Facebook announced in a blog post on 12 June 2014 that it will start expanding its users’ advertising data by letting marketers target ads based not only on users’ activities on the social network, but also on third-party websites.
By clicking on an arrow in the corner of the ads, a user can see the main attributes than led to the ad being shown. In theory, users will be able to access their “ad preferences” record and modify it by removing unwanted interest categories or adding more suitable ones – if they know the option exists, if they don’t delete the cookie that will store the preferences, if they do this on every machine that they use, and if Facebook respects the choices made. Getting completely rid of ads is still not possible; if a user deletes all the preferences collected, Facebook will simply show more generic ads based on the user’s basic information, such as location, gender and age.
Facebook has already previously maintained internal advertising profiles of its users, built according to their comments and “likes” within the network. It has also had access to the data on external websites and mobile apps its members are using, but it has so far not been used to target ads.
The change applies first to Facebook’s American users who can expect to have access to their profiles within the next few weeks, and it will be introduced around the world in coming months.
Only a few years ago even Facebook itself criticised such practices. However, it now explains the change by users’ will to see ads better compatible with their interests.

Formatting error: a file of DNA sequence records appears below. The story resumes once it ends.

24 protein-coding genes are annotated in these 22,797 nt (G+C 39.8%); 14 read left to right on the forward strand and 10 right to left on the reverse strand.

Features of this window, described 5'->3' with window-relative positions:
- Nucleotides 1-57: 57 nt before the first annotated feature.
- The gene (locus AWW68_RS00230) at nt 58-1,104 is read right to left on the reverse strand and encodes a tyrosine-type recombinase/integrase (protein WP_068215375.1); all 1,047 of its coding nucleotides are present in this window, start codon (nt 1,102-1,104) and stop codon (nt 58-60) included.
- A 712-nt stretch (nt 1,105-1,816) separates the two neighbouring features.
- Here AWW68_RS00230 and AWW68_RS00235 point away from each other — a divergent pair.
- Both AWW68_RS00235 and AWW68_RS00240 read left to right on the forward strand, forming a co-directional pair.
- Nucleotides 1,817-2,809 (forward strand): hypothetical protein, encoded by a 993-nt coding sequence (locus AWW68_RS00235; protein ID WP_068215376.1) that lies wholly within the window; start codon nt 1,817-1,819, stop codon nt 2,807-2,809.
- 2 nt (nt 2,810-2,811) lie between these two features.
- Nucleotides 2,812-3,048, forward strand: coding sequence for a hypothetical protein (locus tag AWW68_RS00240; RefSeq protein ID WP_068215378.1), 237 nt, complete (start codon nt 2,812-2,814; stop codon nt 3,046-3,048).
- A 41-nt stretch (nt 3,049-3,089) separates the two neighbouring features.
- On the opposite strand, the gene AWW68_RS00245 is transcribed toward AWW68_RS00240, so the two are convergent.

“The thing that we have heard from people is that they want more targeted advertising. The goal is to make it clear to people why they saw the ad,”
commented Brian Boland, Facebook’s vice president in charge of ads product marketing.
Integrating users’ activities on third-party website into their ad targeting profiles has predictably inflamed concerns about personal privacy. Giving users a bit more control over their data can be seen as a way to quell these concerns.
“The privacy announcements — are a political smokescreen to enable Facebook to engage in more data gathering. They claim to protect user privacy at the same time as they work to undermine it,”
said Jeff Chester, executive director of the Center for Digital Democracy, an American consumer protection and privacy organisation.
Asking its users to provide more accurate information on their preferences can be profitable to Facebook, as having a receptive audience willing to see ads relevant to them is more likely to interest marketers.
“Who in his right mind wouldn’t want relevant ads over irrelevant ads?”
said Joseph Turow, a professor at the University of Pennsylvania’s Annenberg School for Communication. However, he reminded that gathering more accurate information on its users is increasing Facebook’s power:
“It’s more likely to help Facebook than you.”
Facebook announced it will also provide a link to an industry website allowing them to not have their activities on third-party websites and their mobile app use tracked.
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Facebook to let users alter their ad profiles (12.06.2014)
Facebook expands users’ ad targeting profiles with website data (12.06.2014)
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